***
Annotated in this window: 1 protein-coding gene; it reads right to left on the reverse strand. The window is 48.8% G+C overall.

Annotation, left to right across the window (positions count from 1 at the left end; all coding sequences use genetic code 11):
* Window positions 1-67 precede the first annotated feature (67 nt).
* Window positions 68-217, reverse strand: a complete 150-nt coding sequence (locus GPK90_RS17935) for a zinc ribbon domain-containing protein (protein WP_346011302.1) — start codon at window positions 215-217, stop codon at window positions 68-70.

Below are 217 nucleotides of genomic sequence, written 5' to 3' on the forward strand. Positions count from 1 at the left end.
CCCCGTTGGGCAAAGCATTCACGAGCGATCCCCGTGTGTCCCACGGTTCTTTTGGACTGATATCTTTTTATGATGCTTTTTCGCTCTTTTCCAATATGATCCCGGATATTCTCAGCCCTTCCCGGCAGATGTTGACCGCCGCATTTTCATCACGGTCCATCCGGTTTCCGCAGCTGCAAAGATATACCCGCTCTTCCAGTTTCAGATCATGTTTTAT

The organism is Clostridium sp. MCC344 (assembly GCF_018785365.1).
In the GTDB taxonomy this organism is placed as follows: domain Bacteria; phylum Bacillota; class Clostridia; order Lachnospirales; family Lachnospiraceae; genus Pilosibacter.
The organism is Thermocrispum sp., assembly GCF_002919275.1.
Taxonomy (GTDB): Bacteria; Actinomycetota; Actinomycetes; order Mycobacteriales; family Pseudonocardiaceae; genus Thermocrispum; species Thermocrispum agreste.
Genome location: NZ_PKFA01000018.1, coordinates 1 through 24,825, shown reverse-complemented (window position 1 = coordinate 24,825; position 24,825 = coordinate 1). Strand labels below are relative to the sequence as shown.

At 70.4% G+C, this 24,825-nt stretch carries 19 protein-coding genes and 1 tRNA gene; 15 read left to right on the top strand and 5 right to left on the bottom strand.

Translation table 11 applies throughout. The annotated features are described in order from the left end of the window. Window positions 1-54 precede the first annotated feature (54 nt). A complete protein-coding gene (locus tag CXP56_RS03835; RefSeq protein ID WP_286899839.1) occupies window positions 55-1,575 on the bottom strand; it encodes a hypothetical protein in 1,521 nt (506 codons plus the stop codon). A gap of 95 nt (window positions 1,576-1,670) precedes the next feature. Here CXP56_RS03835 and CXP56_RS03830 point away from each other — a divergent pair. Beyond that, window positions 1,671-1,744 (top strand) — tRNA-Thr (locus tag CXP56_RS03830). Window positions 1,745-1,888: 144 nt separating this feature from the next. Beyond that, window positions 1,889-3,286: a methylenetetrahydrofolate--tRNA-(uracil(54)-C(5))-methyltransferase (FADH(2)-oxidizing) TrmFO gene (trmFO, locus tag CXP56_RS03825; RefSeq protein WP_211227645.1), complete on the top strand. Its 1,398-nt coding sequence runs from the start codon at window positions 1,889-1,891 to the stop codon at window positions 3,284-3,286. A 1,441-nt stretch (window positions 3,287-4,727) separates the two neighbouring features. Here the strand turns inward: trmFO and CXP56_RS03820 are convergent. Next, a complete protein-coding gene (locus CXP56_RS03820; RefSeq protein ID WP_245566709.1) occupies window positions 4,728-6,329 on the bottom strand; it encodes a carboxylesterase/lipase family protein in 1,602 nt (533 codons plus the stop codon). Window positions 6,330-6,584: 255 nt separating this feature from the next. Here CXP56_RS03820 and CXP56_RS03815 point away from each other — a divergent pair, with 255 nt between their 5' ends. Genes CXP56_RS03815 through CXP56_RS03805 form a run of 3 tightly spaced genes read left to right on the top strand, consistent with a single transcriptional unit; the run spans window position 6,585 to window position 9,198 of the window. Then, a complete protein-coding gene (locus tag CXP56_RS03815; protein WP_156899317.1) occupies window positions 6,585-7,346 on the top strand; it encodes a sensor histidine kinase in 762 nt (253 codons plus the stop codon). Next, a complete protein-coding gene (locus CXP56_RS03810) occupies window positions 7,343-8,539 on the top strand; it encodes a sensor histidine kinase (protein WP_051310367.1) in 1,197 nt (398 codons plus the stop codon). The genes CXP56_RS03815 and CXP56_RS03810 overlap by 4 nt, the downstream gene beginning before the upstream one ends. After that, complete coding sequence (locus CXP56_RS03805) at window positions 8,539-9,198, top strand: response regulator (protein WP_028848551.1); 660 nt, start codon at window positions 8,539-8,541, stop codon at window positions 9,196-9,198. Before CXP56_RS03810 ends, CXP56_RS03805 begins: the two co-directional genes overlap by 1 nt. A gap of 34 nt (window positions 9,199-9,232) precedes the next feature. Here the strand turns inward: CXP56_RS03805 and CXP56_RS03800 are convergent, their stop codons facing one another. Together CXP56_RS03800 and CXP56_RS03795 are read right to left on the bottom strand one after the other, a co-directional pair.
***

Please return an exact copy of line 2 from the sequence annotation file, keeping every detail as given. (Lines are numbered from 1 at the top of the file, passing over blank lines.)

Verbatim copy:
Annotation, left to right across the window (positions count from 1 at the left end; all coding sequences use genetic code 11):